The toughest details are those that have to match up with someone else's work, or those done — even done well — when energy was really cheap. These details are a collection of some common — and tough — dovetails of existing work with retrofits or additions. Bear in mind that green remodeling means creating a new operating regime that is better, not worse, than the one that may well have been working just fine before. Integration of energy efficiency, moisture management, and indoor air quality is much more important and challenging in remodeling than in new construction.
Existing foundation walls (and basement floors) are sometimes wet, usually damp, and seldom dry. Rarely do they have perimeter drainage systems, capillary breaks between masonry and wood (or soil) or insulation. To raise the performance of existing foundation and basement floors, you have to make them manage moisture BETTER than they currently do because you are going to insulate and air seal them, significantly decreasing their drying potential.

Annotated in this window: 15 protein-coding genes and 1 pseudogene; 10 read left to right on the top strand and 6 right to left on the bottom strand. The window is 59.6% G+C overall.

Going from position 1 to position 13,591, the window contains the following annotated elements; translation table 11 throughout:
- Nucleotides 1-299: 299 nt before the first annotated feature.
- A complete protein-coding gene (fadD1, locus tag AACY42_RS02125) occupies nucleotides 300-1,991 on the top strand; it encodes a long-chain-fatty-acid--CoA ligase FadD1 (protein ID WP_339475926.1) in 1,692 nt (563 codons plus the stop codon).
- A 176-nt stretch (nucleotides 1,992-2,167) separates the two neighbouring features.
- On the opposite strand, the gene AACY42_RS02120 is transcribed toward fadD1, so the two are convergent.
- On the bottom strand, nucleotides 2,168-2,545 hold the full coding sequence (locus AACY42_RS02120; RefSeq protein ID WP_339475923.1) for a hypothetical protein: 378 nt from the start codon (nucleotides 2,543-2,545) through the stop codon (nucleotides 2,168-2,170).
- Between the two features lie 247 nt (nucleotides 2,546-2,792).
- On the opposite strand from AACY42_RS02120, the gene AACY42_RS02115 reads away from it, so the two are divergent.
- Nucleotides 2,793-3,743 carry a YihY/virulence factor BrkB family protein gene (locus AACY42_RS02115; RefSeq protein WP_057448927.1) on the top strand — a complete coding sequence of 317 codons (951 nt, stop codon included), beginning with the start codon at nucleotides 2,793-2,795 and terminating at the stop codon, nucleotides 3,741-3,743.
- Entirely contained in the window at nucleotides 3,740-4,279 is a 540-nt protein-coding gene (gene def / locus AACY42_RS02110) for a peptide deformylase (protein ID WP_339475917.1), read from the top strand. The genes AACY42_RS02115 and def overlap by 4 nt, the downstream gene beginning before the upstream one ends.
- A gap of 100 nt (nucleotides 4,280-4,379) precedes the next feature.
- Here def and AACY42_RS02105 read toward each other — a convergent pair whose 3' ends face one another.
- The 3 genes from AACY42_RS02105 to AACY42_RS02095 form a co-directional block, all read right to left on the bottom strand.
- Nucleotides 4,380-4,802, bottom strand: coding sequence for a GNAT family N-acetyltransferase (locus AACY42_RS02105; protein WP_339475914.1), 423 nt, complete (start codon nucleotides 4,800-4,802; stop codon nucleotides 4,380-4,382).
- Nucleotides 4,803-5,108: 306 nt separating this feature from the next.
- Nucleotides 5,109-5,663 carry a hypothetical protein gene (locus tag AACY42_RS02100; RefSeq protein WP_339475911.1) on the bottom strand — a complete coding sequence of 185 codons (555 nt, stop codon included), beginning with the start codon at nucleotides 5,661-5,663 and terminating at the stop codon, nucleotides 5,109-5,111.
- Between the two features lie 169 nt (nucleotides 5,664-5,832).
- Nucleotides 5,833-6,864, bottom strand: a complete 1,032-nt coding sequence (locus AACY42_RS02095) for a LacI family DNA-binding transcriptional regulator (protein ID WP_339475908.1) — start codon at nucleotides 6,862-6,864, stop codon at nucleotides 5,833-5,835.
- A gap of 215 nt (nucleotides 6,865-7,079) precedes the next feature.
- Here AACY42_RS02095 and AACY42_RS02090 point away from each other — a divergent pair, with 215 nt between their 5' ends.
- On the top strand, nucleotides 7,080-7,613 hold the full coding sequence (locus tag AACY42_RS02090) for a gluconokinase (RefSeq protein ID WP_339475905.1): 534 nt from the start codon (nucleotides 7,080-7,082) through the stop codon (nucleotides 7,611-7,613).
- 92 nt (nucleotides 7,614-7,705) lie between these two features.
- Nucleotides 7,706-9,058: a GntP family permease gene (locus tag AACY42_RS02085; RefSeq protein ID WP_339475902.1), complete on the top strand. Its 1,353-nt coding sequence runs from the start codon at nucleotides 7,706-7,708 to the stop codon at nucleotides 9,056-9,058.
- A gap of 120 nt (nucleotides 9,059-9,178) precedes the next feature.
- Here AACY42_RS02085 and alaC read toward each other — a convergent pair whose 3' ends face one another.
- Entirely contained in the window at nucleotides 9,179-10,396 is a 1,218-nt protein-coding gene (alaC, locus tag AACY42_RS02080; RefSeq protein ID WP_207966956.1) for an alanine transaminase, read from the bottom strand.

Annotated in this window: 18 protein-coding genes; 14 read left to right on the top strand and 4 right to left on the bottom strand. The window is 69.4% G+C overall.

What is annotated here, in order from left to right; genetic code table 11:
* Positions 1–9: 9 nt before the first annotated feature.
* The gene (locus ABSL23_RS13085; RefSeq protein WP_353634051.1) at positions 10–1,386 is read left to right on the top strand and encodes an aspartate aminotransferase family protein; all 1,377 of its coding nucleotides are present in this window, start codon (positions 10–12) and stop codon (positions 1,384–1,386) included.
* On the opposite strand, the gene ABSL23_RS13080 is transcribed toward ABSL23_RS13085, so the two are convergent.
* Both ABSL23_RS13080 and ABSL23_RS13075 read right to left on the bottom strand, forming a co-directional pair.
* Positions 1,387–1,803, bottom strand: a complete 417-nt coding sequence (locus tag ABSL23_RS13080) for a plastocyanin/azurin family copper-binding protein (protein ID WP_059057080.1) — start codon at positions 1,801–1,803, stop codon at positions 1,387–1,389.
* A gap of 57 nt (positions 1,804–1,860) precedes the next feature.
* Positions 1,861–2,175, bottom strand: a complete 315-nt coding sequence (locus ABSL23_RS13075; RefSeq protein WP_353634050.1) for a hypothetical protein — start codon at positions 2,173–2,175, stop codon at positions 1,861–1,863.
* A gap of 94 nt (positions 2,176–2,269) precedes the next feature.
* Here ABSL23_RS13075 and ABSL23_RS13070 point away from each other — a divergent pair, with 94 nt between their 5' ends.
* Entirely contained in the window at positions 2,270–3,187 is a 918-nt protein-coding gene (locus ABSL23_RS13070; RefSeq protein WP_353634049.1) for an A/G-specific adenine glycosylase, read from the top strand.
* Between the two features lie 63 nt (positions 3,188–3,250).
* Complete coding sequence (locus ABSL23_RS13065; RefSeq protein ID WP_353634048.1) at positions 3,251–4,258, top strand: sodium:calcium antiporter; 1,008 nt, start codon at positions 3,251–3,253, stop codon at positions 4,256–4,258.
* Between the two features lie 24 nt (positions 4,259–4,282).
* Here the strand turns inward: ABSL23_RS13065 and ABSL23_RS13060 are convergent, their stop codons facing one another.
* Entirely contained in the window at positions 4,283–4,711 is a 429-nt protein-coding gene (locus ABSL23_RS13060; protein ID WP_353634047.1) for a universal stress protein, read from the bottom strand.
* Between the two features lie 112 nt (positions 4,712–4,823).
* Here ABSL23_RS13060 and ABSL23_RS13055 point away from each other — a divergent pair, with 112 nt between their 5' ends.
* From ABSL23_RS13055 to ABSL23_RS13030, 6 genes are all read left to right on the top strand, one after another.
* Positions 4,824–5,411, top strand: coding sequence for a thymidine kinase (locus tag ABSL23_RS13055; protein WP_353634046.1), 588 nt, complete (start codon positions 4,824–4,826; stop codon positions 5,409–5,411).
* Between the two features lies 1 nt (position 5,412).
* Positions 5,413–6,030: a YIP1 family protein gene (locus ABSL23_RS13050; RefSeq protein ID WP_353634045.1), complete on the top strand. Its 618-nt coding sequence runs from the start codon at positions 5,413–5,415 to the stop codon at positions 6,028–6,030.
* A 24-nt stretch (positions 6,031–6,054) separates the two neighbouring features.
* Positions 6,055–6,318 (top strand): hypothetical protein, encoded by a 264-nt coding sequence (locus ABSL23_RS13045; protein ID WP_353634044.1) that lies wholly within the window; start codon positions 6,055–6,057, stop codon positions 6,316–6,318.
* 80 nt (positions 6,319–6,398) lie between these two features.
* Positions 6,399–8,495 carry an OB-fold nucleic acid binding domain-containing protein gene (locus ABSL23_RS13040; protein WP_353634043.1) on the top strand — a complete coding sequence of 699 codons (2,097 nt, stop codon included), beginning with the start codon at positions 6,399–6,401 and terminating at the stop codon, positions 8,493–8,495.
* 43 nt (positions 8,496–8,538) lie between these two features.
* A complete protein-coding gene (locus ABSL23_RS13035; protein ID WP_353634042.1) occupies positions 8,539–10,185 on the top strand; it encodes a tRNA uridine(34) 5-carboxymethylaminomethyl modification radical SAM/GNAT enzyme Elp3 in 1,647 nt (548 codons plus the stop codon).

It can cost 5 to 10 times more to retrofit a radon mitigation system than it does to do it during new construction. And there is no real way to predict what radon levels will be in a home, even with good soil mapping of radon. A straight chase from foundation to roof is important for passive radon systems (relying only on stack effect) and for hiding active ones (those with a depressurization fan).
For more information on radon and radon mitigation, see All About Radon.